Kalle Päätalo is one of the most well-known and prolific Finnish authors. He is particularly known for his Iijoki series and his descriptions of Koillismaa.
He was born in Taivalkoski on 11 November 1919 as the second oldest child of the family’s eight children. After finishing his elementary school, Kalle was kept busy doing forest work and log driving. He also liked to read and write.
Kalle volunteered for the Winter War in December 1939.
This is a story about Kalle Päätalo’s life during the time between the Winter War, which ended in spring 1940, and the Continuation War, which started in June 1941. This period is also known as the Interim Peace.
In late summer 1939, Kalle was working on the construction of an elementary school in Inkeenkylä, Taivalkoski. At the same time, the threat of war started to become visible in everyday life. At first, sugar and syrup were rationed – soon followed by coffee. In general, access to food became more difficult, but no further rationing was required during the Winter War.
When the Interim Peace started in March 1940, the situation rapidly changed: in May, bread was the first product to be rationed, followed by fats a couple of months later. In October, tea and imported fruits were added to the list. At the end of the year, when Kalle’s pioneer battalion was transferred to Kestilä in Ii, milk, meat and meat products were rationed– and before the end of the year, the Ministry of Supply added reindeer meat to the list. The civilian population suffered the most from rationing. These changes did not affect the food allocations for conscripts all that much. “In Kestilä, the portions also stayed the same. We were even offered coffee every now and then”, Kalle writes.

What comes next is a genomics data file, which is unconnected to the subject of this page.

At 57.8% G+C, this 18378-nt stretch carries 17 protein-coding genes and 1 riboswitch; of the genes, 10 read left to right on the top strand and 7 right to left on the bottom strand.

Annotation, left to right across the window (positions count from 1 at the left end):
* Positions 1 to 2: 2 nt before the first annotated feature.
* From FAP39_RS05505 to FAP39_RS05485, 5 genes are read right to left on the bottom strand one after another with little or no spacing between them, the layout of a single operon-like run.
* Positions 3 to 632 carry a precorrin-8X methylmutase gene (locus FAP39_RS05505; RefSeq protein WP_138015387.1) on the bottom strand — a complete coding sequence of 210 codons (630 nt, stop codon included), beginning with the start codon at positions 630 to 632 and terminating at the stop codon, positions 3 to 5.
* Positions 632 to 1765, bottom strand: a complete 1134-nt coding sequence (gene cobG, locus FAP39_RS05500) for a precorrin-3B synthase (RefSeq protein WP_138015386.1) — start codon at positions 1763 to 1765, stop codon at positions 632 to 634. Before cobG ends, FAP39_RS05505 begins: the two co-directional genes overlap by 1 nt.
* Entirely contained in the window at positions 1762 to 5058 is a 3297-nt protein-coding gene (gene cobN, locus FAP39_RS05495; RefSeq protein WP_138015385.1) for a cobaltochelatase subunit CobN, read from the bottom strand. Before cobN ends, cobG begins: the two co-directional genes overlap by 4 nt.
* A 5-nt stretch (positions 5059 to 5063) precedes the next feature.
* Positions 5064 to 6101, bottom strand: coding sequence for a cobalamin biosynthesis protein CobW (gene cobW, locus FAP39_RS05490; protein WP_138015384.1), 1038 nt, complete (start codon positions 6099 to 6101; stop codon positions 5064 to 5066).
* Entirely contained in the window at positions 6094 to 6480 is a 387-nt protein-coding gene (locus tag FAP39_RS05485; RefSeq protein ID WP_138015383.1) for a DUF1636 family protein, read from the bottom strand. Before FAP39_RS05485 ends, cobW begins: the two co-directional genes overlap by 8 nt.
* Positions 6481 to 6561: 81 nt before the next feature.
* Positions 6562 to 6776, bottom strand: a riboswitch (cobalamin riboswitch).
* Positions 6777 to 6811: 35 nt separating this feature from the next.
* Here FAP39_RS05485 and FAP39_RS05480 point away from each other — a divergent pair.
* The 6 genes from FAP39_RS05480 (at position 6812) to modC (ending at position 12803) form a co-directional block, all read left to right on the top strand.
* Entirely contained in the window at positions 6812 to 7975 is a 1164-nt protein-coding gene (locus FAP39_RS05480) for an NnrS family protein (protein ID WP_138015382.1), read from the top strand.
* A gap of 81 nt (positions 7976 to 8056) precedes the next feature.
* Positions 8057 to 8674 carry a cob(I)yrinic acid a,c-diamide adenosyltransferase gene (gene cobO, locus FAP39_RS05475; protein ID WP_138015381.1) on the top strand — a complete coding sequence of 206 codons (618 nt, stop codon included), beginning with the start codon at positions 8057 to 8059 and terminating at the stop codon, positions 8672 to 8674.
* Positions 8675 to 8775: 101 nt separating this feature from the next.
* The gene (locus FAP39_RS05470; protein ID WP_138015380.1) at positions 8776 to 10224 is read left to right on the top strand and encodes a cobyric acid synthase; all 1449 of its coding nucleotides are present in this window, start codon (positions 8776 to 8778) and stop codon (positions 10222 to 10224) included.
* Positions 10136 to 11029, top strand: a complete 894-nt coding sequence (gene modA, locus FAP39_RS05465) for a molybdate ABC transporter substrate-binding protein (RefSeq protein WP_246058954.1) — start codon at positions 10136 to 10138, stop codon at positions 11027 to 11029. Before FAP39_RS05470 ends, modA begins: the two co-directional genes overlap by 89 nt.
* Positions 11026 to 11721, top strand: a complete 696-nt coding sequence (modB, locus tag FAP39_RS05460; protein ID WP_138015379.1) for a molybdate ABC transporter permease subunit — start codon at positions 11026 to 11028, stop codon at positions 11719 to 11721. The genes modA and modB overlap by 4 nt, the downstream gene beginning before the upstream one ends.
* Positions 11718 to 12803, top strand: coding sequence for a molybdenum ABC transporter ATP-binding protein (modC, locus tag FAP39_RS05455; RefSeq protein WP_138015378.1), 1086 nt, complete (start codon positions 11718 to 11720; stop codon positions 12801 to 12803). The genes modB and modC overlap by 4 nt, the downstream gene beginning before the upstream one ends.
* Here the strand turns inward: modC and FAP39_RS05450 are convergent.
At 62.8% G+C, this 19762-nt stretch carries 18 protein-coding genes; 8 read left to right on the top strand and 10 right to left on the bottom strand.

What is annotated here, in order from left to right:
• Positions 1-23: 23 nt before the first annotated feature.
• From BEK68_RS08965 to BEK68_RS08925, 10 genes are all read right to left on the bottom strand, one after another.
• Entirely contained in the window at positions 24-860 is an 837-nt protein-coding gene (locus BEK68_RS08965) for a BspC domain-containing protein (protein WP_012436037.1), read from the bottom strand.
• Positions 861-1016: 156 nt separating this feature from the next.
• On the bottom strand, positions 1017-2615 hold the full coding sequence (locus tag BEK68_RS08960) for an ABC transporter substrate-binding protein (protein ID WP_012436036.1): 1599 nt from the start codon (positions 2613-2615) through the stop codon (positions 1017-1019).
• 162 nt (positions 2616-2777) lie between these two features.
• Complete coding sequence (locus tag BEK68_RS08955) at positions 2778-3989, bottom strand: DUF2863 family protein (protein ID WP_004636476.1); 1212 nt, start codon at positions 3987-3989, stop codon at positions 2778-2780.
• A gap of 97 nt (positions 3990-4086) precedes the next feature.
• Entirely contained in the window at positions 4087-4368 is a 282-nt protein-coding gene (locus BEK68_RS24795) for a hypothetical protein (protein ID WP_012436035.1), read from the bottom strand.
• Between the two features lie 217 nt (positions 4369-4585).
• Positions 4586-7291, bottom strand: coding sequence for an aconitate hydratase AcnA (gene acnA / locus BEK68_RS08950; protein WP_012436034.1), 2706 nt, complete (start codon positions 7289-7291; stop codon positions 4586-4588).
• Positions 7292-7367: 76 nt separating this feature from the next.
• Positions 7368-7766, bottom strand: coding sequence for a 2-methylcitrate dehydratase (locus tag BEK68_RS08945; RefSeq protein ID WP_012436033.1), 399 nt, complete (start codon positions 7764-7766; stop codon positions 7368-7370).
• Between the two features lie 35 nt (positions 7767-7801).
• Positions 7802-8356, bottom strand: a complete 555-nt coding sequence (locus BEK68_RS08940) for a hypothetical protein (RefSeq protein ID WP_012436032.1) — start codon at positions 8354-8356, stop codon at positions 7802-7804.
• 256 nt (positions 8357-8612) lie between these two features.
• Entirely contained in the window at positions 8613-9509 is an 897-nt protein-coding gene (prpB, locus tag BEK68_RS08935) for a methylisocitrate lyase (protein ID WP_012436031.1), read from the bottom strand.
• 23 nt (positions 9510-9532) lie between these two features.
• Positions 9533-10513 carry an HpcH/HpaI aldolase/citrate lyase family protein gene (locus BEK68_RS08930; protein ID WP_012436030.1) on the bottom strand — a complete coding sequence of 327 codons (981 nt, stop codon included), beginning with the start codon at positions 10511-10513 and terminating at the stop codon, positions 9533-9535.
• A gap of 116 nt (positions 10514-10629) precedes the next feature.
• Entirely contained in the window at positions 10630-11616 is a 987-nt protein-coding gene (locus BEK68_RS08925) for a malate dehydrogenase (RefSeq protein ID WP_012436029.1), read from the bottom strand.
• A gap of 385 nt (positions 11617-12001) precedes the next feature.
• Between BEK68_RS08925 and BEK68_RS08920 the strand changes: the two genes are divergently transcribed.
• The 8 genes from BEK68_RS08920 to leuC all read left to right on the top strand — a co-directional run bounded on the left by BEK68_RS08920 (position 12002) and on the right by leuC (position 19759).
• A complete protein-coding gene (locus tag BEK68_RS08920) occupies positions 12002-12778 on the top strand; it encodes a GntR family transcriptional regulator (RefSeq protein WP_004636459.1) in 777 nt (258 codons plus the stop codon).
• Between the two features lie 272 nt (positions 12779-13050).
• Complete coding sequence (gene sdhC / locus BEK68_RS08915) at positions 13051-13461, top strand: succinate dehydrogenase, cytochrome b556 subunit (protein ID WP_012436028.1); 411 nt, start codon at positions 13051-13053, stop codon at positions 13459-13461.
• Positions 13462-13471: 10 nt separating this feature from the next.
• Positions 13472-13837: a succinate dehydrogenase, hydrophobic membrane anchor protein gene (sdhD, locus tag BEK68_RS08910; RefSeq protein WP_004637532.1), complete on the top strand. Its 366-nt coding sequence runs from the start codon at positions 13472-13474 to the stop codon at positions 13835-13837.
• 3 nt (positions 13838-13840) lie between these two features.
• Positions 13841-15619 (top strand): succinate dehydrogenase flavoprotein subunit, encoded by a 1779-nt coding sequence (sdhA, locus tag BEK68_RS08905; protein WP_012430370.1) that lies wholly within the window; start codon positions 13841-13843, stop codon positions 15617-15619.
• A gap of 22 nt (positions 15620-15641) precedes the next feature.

After summer 1940, Kalle was again drafted to the army, as were many of his friends. In their letters to Kalle, some of them cursed their term of enlistment, which had been extended to two years. Kalle himself was happy with his situation in the pioneer battalion, which had been stationed on the western border for the winter; the soldiers were off duty in the evenings and there were plenty of girls around. In addition, the process of supplying food was more successful than on the eastern border. Although the new year started without any noteworthy festivities, according to Kalle, members of his battalion were offered such rare delicacies as marmalade and dried fruit with their coffee and crisp bread at Christmas.
In late January and early February, rumours began to circulate that there were plans to transfer those pioneers, whose home town was located in the Civil Guards’ infantry district, to infantry units. Kalle was not sure whether Taivalkoski was part of such a district, but he had a bad feeling about it. Private First Class Karlsson, who worked as a scribe, confirmed that this was indeed the case. He consoled Kalle by saying that the plans were not set in stone yet. However, soon the corporal scribe of Kalle’s company gave him an order of transfer. Kalle visited his friends in the company until late in the evening, saying his goodbyes. At the same time, he made a suggestion to the company commander that Antti Papusniemi could replace him as a provisioner. Kalle told Papusniemi that he had accidentally managed to store an extra day’s worth of provisions for the battalion, such as butter, cheese, sausages, sugar and coffee substitute, in the autumn. He had then divided the food to his friends – but he did not mention that he had also given some sandwich ingredients to his girlfriend Enni.